Quick update: I thought I’d kick off my new “State of OER” research by compiling a list of all the available OER repositories -- a sensible place to start. I thought about just compiling everything in a long list-like blog post at first, and then, as one is wont to do when projects seem big and call for collaboration, I started a Google Doc, where I started jotting down the names, the URLs and a brief description.
But it quickly became apparent that that’s an insufficient way to track these sorts of things – and I’d go even farther to say that it’s probably part of the problem that OERs face right now in gaining more widespread adoption:
So there’s openly licensed content available on the Internet. So what? How do I find it? How do I know it’s useful? (And more accurately in this case: so how do I create a directory that are actually useful to teachers and learners?)
(I should note here that WikiEducator does have a good list of “exemplary” OER resources.)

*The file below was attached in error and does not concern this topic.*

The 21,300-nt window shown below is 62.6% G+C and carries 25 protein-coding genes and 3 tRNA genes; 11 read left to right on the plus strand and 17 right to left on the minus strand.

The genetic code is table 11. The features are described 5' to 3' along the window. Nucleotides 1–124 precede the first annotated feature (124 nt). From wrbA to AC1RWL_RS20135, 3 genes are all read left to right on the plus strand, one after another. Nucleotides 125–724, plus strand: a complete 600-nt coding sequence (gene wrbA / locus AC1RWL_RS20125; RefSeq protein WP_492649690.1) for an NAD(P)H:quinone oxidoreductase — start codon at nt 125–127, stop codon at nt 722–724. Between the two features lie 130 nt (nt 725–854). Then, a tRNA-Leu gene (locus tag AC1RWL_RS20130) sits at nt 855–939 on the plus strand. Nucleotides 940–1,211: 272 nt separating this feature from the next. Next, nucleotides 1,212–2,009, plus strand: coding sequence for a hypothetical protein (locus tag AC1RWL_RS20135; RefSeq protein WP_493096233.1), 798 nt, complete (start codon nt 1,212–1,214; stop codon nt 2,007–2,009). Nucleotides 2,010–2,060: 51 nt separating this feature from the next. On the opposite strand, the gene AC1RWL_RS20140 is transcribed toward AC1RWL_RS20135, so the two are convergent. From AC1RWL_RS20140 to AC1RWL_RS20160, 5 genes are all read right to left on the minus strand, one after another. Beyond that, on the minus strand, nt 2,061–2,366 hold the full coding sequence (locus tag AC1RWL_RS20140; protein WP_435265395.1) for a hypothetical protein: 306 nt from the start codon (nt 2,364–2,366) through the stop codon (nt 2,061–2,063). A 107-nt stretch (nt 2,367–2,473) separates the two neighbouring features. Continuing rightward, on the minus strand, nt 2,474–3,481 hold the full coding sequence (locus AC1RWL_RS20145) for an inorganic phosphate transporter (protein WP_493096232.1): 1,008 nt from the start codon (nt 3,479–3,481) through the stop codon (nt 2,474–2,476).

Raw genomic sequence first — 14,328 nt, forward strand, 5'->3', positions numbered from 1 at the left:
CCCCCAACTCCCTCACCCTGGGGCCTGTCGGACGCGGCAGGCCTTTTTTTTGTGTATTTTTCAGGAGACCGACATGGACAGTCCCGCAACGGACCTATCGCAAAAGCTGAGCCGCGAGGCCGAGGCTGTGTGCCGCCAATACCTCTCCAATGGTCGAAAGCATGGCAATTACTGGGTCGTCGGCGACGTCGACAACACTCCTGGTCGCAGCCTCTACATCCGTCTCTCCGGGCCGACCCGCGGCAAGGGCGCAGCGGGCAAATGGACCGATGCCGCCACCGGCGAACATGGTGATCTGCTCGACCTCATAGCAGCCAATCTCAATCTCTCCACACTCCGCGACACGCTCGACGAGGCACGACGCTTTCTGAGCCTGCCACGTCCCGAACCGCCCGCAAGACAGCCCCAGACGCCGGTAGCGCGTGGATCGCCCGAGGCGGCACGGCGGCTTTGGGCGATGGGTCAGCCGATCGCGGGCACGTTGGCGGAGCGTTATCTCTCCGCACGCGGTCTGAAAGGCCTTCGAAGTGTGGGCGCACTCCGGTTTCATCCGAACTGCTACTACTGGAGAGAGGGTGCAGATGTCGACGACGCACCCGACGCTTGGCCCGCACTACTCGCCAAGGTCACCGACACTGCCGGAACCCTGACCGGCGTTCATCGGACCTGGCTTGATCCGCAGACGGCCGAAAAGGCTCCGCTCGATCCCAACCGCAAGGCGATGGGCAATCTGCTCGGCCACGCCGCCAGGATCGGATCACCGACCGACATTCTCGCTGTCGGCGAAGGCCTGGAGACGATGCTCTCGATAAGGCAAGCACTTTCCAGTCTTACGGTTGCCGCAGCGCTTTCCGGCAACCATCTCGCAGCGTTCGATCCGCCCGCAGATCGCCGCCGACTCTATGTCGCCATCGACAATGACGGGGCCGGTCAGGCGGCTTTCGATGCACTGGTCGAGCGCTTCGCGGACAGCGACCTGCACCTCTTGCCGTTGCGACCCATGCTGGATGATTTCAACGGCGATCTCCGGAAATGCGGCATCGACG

But more than just a list of what’s “out there,” I have other questions:
What level and what topics do these OER address? Who created them? Are the resources rated? If so, by whom? Teachers? Students? How are these resources funded? (Namely will the resources disappear? There are a lot of dead links on that WikiEducator wiki.) What format are the resources in? How often are they used? And by whom?
(OER Commons does a pretty good job of addressing a lot of these questions about the types of resources (topics, licenses, formats and so on), and potentially the Learning Registry could give us good data about usage.)
Tomorrow’s post: some stats gleaned from these sites on what topics are available, how are they licensed, and what format are they in. Coming soon: a look at how educators and organizations are using OER (if so, how, and if not, why not).
Disclosure: This research is being funded Portland-based, educational Drupal dev shop FunnyMonkey